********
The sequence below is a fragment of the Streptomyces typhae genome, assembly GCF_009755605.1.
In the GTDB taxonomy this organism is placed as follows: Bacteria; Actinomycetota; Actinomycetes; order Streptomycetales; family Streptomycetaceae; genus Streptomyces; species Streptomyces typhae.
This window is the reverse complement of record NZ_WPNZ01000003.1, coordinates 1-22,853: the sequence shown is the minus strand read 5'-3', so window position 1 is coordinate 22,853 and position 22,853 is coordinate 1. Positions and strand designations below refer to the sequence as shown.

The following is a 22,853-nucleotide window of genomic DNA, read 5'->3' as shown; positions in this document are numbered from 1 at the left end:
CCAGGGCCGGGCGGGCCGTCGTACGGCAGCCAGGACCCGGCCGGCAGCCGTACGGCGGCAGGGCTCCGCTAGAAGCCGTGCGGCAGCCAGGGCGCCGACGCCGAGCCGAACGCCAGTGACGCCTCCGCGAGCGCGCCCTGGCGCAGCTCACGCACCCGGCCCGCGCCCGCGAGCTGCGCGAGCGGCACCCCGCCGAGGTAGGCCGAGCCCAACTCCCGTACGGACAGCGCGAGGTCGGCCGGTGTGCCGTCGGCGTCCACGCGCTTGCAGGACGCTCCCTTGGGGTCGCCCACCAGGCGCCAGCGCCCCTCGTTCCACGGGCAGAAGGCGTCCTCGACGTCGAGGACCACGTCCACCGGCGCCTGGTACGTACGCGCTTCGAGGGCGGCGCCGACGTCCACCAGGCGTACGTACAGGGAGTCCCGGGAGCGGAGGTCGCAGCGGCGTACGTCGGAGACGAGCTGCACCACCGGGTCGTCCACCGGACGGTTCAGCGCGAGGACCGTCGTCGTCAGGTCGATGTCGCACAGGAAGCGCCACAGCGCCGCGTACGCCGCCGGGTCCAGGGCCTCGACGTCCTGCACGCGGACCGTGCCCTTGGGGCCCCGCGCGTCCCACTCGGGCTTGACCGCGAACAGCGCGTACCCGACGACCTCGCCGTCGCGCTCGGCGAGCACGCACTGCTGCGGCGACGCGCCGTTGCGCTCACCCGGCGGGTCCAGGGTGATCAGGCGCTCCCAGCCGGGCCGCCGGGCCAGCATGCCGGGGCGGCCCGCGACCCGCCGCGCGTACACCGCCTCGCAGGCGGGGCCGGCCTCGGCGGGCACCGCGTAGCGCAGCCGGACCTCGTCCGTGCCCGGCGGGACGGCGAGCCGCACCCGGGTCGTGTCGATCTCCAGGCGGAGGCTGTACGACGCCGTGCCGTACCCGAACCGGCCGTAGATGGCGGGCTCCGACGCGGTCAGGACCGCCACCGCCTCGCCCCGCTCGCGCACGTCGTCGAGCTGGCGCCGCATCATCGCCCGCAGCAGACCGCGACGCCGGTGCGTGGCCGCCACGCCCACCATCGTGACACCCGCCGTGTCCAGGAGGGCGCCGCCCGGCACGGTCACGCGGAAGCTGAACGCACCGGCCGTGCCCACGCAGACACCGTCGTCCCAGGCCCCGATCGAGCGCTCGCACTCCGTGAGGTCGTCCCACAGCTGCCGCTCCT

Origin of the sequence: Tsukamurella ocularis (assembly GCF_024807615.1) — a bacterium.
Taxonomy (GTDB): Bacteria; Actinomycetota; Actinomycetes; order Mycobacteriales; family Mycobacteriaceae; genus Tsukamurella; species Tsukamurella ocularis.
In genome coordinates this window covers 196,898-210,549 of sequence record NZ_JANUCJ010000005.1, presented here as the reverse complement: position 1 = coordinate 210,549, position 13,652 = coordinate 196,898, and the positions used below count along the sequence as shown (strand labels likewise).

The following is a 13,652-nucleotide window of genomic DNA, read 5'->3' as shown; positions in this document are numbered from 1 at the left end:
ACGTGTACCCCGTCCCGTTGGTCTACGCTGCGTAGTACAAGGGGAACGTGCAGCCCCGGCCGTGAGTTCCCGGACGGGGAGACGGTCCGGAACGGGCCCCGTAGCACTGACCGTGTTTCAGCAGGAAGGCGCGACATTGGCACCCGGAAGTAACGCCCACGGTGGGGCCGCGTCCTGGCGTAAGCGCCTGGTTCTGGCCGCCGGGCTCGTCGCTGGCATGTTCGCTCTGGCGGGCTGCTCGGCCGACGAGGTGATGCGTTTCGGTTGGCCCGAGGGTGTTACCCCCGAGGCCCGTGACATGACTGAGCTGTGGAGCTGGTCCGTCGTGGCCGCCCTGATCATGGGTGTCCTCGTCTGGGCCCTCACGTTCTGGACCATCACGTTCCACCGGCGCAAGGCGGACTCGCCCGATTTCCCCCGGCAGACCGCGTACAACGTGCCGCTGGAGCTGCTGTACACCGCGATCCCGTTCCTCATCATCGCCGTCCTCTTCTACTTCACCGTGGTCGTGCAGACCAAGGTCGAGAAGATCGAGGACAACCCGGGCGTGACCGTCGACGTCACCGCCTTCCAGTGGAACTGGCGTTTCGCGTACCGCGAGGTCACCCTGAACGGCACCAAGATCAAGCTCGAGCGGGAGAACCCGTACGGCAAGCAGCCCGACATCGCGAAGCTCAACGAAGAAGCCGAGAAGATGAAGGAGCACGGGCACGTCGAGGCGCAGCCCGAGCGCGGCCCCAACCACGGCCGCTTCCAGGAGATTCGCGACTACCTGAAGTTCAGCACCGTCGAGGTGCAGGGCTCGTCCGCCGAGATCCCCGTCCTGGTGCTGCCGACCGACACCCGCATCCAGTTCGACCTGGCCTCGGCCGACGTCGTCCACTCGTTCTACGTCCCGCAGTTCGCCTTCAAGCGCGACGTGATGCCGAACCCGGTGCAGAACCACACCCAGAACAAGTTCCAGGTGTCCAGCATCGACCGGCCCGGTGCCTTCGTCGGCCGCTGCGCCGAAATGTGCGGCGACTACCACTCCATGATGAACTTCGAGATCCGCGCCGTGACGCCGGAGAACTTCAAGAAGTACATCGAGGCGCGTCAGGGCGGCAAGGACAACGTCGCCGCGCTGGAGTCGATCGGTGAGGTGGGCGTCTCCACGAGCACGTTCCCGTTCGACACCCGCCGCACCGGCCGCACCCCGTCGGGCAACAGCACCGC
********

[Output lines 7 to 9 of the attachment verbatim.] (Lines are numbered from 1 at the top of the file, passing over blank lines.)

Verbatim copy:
Taxonomy (GTDB): Bacteria; Actinomycetota; Actinomycetes; order Mycobacteriales; family Mycobacteriaceae; genus Tsukamurella; species Tsukamurella ocularis.
In genome coordinates this window covers 196,898-210,549 of sequence record NZ_JANUCJ010000005.1, presented here as the reverse complement: position 1 = coordinate 210,549, position 13,652 = coordinate 196,898, and the positions used below count along the sequence as shown (strand labels likewise).

The following is a 13,652-nucleotide window of genomic DNA, read 5'->3' as shown; positions in this document are numbered from 1 at the left end: